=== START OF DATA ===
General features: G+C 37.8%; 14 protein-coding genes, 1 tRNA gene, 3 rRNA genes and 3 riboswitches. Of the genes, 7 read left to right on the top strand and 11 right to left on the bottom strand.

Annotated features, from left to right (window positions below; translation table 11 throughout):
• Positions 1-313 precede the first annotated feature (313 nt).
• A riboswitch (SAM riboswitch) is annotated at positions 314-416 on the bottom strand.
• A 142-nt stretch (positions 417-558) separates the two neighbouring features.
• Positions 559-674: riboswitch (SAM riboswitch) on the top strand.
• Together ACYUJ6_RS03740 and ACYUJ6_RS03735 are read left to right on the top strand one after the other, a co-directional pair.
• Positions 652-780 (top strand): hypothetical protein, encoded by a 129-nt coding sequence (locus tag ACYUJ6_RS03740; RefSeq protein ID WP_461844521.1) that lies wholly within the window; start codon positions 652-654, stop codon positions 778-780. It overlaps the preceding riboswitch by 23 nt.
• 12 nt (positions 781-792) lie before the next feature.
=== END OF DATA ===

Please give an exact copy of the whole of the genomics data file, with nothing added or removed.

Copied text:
General features: G+C 37.8%; 14 protein-coding genes, 1 tRNA gene, 3 rRNA genes and 3 riboswitches. Of the genes, 7 read left to right on the top strand and 11 right to left on the bottom strand.

Annotated features, from left to right (window positions below; translation table 11 throughout):
• Positions 1-313 precede the first annotated feature (313 nt).
• A riboswitch (SAM riboswitch) is annotated at positions 314-416 on the bottom strand.
• A 142-nt stretch (positions 417-558) separates the two neighbouring features.
• Positions 559-674: riboswitch (SAM riboswitch) on the top strand.
• Together ACYUJ6_RS03740 and ACYUJ6_RS03735 are read left to right on the top strand one after the other, a co-directional pair.
• Positions 652-780 (top strand): hypothetical protein, encoded by a 129-nt coding sequence (locus tag ACYUJ6_RS03740; RefSeq protein ID WP_461844521.1) that lies wholly within the window; start codon positions 652-654, stop codon positions 778-780. It overlaps the preceding riboswitch by 23 nt.
• 12 nt (positions 781-792) lie before the next feature.